Two decades after the Drug Enforcement Administration banned MDMA, classifying it as a dangerous intoxicant with no accepted medical use, the Food and Drug Administration has deemed the same substance a "breakthrough therapy." The designation should speed MDMA's approval as a prescription medicine, which could happen as soon as 2021. That remarkable turnaround is thanks to the hard work of a plucky and persistent organization known as the Multidisciplinary Association for Psychedelic Studies (MAPS), founded the year after the DEA banned MDMA. Last fall the FDA gave MAPS a green light for Phase III studies of MDMA as a treatment for posttraumatic stress disorder (PTSD), the last stage before approval of a new medicine. MAPS, which plans to start enrolling subjects for its first Phase III study this spring, announced on Saturday that MDMA had qualified as a breakthrough therapy. The designation, created by the Food and Drug Administration Safety and Innovation Act of 2012, means the FDA thinks MDMA "may demonstrate substantial improvement over existing therapies on one or more clinically significant endpoints, such as substantial treatment effects observed early in clinical development." It is not hard to see why the FDA reached that conclusion, given the very promising results of the MAPS-sponsored Phase II studies conducted by Charleston, South Carolina, psychiatrist Michael Mithoefer and his wife, Annie, a psychiatric nurse. The subjects in the first study were crime victims, mainly women who had been raped or sexually abused. More than four-fifths of the subjects who received MDMA in conjunction with psychotherapy showed a clinical response, meaning they saw reductions greater than 30 percent in the severity of their PTSD, as measured by the Clinician-Administered PTSD Scale (CAPS). The mean CAPS score in this group fell from about 80 to less than 30. Ten of the 12 subjects, all of whom began with CAPS scores indicating severe PTSD, no longer qualified for the diagnosis. By comparison, 25 percent of the subjects who received placebos saw improvements of more than 30 percent. Seven of the eight subjects in the control group subsequently chose to take MDMA, and all of them showed a clinical response. That study, published by the Journal of Psychopharmacology in 2011, had a small sample, and blinding probably was less than fully effective, since subjects may have surmised they were getting the real thing based on the effects they perceived. But follow-up evaluations conducted 17 to 74 months after the last treatment found that the improvements experienced by the subjects who received MDMA generally persisted. While two of the 16 subjects who completed all of the evaluations relapsed, the average CAPS score was essentially unchanged. A subsequent MAPS-sponsored study involved 21 Iraq and Afghanistan veterans, plus three firefighters and one police officer. The results, which have been shared with the FDA but have not been published yet, were similarly impressive. Instead of using an inactive placebo, as the earlier study did, this one randomly assigned subjects to receive either 30 milligrams, 75 milligrams, or 125 milligrams of MDMA, followed by supplementary doses equal to half the original upon request. Summarizing the results at a MAPS conference last April, Mithoefer said there was "not much improvement" in the 30-milligram group but "quite a lot of improvement with the other doses." Mean CAPS scores, which ranged from 80 to 90 at the beginning, fell to between 70 and 80 in the low-dose group, less than 50 in the high-dose group, and less than 30 in the medium-dose group. In addition to the breakthrough-therapy designation, the FDA has reached an agreement with MAPS on the design for the Phase III studies. Among other things, the FDA agreed with Rick Doblin, founder and executive director of MAPS, that an inactive placebo, as in the first Phase II study, wa[...]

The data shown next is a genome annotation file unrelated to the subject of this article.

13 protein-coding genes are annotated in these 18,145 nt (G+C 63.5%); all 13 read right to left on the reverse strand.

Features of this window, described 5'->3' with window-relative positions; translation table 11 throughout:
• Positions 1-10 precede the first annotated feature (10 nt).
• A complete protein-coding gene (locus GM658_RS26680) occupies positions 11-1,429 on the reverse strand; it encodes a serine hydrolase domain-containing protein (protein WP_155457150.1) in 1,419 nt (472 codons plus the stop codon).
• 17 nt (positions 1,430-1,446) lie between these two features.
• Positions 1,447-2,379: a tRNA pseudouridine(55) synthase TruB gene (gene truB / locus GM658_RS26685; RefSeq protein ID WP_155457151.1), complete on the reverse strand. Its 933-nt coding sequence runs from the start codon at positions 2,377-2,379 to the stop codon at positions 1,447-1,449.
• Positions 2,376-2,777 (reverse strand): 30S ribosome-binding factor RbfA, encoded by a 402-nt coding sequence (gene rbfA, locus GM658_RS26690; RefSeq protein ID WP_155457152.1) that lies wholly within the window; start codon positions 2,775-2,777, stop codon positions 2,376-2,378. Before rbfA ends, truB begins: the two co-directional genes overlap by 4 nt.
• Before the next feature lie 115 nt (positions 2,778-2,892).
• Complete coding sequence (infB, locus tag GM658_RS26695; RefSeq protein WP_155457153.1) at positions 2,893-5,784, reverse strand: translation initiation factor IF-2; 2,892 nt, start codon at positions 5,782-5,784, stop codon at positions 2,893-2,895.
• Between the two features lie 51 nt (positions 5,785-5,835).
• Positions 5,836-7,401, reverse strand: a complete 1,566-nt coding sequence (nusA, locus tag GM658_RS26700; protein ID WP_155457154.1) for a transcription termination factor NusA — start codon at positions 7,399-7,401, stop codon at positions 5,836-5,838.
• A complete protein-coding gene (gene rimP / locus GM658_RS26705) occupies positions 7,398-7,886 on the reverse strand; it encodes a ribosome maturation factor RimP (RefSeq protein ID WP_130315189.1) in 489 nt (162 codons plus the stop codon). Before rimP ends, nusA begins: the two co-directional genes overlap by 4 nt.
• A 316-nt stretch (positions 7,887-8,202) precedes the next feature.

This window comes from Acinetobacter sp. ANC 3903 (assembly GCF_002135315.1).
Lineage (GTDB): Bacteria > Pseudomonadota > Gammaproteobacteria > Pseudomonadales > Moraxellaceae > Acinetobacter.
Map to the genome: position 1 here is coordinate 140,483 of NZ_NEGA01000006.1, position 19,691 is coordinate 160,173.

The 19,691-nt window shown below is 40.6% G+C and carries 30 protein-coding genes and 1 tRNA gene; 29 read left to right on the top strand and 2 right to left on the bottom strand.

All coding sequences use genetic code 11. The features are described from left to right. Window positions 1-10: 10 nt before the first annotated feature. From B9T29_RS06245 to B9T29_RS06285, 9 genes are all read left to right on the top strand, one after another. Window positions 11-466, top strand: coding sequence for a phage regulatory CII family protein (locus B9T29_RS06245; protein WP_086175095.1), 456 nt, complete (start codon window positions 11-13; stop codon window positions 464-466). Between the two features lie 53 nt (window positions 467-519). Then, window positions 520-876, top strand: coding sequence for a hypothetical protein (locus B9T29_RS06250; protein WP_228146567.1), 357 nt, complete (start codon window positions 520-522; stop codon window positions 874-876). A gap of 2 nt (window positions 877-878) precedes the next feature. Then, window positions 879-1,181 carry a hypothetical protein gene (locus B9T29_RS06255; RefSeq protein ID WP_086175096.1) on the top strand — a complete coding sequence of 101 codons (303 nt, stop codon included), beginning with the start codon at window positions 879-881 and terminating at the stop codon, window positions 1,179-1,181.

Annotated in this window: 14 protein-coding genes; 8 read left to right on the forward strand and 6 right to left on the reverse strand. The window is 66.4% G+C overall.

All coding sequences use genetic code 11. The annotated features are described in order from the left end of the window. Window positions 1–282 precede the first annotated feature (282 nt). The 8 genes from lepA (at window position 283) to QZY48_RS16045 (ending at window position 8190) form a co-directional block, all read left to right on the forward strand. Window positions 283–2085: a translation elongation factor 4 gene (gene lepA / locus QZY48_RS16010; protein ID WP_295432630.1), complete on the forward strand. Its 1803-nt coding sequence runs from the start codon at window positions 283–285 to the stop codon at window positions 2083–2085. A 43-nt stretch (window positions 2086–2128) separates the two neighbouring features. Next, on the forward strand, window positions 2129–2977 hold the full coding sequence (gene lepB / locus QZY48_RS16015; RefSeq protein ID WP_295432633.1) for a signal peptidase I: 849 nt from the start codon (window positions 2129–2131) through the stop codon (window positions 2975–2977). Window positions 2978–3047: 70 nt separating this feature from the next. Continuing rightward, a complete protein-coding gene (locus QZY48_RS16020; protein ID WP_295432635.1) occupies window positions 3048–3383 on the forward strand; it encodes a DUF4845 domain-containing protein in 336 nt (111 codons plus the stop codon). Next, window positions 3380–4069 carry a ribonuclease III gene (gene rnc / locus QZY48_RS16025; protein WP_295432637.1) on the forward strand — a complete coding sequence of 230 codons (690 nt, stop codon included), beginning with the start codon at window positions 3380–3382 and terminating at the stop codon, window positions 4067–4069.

Lawsuit Shows Muddied Waters over What Counts as 'Spring Water'

Sat, 26 Aug 2017 08:00:00 -0400